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Macmillan Childrens Publishing Group

Hillary Rodham Clinton

A Woman Living History

Karen Blumenthal

Square Fish




The first child of Hugh Ellsworth Rodham and Dorothy Howell Rodham entered the world at more than eight pounds, a bigger-than-average bundle of joy.

“Very mature upon birth,” her mother joked.

Born October 26, 1947, the good-natured little girl was part of the baby boom that followed the end of World War II. Her parents named her Hillary Diane, a daring choice, since Hillary was generally considered a boy’s name at the time. Her mother liked it because it was unusual and sounded exotic.

After little brother Hugh arrived, the growing family moved from Chicago to the suburb of Park Ridge, known for its fine public schools, parks, and nice-sized houses. Her father paid cash for a two-story home in a neighborhood swarming with children all about the same age. When the weather was good, the streets brimmed with games of cops and robbers, hide-and-seek, or the more elaborate chase-and-run, as well as pickup softball or kickball.

As a newcomer, Hillary was tested by the other kids, especially a girl named Suzy, who had four brothers. Suzy was used to roughhousing, and her physical play often sent Hillary running home in tears. Finally, her mother told her, “You have to stand up for yourself. There’s no room in this house for cowards.” She gave her young daughter permission to hit back if Suzy hit her.

While her mother peeked out from the curtains, Hillary went back outside. Threatened again by Suzy, the four-year-old threw a punch.

The bullying stopped. And Hillary proudly reported to her mom, “I can play with the boys now!”

Hillary’s mom wanted Hillary, Hugh, and their baby brother, Tony, to have more opportunities and a better family life than she had. As a child, Dorothy had often been pushed off on relatives or left at home by herself for hours at a time. Her parents divorced when she was eight, and she and her three-year-old sister were sent alone on the days-long train ride to California to live with her father’s parents. Her grandmother was unusually strict, and once, Dorothy was grounded for months as punishment for trick-or-treating on Halloween. At fourteen, she escaped by getting a job as live-in help for a family.

Never able to attend college, she had returned to Chicago after high school and gotten a job. Through her work, she met Hugh, a traveling salesman who was eight years older. She was twenty-two years old when she married him in early 1942, just after the United States entered World War II.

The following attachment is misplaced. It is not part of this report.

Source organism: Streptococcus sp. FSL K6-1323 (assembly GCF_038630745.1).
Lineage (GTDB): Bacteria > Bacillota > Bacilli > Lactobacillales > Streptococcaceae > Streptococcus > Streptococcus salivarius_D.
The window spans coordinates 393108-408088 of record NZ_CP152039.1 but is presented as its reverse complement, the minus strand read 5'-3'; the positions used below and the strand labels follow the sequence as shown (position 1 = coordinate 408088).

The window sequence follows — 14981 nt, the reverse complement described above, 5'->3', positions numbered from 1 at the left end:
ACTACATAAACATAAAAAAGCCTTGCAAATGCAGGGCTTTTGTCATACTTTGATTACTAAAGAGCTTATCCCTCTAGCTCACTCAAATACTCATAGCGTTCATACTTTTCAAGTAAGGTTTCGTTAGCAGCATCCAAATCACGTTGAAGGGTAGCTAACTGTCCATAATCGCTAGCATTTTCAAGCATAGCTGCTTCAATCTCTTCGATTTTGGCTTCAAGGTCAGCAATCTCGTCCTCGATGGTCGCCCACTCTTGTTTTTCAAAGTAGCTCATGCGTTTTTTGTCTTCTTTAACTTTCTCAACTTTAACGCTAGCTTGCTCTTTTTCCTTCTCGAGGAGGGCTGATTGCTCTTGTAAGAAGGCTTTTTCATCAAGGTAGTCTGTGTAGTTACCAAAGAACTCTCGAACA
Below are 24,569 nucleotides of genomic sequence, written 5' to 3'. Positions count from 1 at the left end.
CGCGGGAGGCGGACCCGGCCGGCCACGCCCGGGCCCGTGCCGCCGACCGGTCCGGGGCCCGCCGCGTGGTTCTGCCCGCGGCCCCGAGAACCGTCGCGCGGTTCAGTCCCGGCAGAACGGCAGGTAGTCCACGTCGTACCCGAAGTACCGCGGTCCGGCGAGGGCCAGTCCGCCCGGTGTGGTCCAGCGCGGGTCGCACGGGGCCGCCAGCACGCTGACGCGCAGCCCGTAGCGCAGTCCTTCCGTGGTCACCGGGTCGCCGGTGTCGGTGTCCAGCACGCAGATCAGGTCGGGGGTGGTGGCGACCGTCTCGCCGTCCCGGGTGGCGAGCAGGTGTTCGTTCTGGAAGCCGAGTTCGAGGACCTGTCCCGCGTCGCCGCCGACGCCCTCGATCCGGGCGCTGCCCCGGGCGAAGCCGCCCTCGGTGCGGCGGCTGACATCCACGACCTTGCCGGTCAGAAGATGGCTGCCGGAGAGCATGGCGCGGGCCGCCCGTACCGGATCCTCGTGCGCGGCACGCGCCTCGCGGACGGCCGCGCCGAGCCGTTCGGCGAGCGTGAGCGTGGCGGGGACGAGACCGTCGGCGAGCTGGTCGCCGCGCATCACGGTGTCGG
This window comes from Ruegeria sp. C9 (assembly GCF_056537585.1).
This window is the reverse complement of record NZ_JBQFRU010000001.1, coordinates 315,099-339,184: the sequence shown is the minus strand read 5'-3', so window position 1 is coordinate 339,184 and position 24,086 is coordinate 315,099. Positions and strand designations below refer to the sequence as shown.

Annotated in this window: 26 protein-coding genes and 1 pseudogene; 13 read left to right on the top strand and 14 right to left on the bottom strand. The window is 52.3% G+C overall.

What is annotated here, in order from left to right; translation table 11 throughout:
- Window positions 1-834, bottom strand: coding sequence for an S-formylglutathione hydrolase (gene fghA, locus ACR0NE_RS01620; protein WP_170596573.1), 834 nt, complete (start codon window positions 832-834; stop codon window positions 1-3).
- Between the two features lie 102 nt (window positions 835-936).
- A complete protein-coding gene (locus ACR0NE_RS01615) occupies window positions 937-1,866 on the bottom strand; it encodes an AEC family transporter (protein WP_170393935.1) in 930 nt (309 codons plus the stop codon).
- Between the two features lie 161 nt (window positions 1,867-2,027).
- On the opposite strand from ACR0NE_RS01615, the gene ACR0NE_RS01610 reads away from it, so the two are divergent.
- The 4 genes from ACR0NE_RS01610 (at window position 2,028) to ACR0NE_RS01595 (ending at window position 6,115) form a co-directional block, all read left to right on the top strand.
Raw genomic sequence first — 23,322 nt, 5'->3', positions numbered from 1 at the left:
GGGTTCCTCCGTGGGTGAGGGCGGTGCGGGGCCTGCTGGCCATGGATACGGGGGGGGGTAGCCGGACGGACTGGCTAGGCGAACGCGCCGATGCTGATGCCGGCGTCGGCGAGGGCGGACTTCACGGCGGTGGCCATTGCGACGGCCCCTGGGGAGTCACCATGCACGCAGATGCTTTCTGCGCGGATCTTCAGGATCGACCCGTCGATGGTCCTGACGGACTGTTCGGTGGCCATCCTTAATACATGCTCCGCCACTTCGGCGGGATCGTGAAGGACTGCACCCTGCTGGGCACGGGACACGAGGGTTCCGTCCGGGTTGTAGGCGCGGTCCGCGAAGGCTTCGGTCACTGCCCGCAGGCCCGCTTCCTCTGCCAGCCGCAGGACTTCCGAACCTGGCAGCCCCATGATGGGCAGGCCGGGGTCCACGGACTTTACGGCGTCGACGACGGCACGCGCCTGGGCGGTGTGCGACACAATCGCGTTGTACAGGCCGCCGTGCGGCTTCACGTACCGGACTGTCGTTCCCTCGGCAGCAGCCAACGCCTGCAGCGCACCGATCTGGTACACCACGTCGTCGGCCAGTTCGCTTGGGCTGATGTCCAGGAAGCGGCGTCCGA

As a full-time homemaker and mother, Dorothy cooked, washed, cleaned, and served. When Hillary came home from school for lunch, as kids did then, Dorothy fed her canned tomato or chicken noodle soup and grilled cheese sandwiches, cut in triangles. She also shared life lessons. Once, she showed her kids a carpenter’s level, with an air bubble floating in the center, as an example of how to stay centered and balanced. “You try to keep that bubble in the center,” she told them. “Sometimes it will go way up here,” she demonstrated, “and you have to bring it back.”

Though the family had a television set, it wasn’t on much—nor was there much on television in those years. Free family time was spent playing card games like war, slapjack, and pinochle, or board games like Monopoly and Clue. Dorothy took her bright and curious daughter to the library every week for new books and encouraged her to pursue her own interests.

“She was kind of an exasperating little girl because she was right most of the time,” her mother recalled later.

Dorothy felt boxed in by restrictive women’s roles during the 1950s, and in response, she encouraged her oldest child to be her own person. “I was determined that no daughter of mine was going to have to go through the agony of being afraid to say what she had on her mind,” she told an interviewer later.

While Dorothy was affectionate, Hugh was gruff, demanding, and hard to please. If Hillary or one of her brothers left the cap off the toothpaste, her father would toss the cap out the bathroom window. The offender would be sent to find it in the bushes, even in the winter. When she struggled in neighborhood baseball games, her father, who had been a physical education major in college, took her to the park day after day, throwing pitches until she mastered hitting.

Hugh ran a drapery-fabric business and had a small silk-screening shop for printing designs. It was mostly a one-man operation, with help from temporary workers and family members. As a salesman who wanted to make a good impression, he insisted on driving a Cadillac, considered the fanciest car around at the time.

At home, however, he was notoriously tightfisted, a reflection in part of growing up poor during the Great Depression. He turned off the heat at night and turned it back on in the morning. The children were expected to do chores and help out, but weren’t paid an allowance for it. “We’d rake the leaves, cut the grass, pull weeds, shovel snow,” remembered Tony, the youngest Rodham. But when the kids would ask for some money to join their friends at the movies, their dad would “flop another potato on your dinner plate and say, ‘That’s your reward.’”

Hillary and her mother had to negotiate for special clothing purchases. “Do you want us to end up in the poorhouse?” he would say.

He was also tight with praise. When her brother Hugh completed ten of eleven passes to lead his high school football team to a 36-0 rout, his father was short on enthusiasm. “I got nothing to say to you,” he told his son, “except you should have completed the other one.” And when Hillary brought home a report card filled with As, her father was unimpressed. “That must be an easy school you go to,” he would tell her.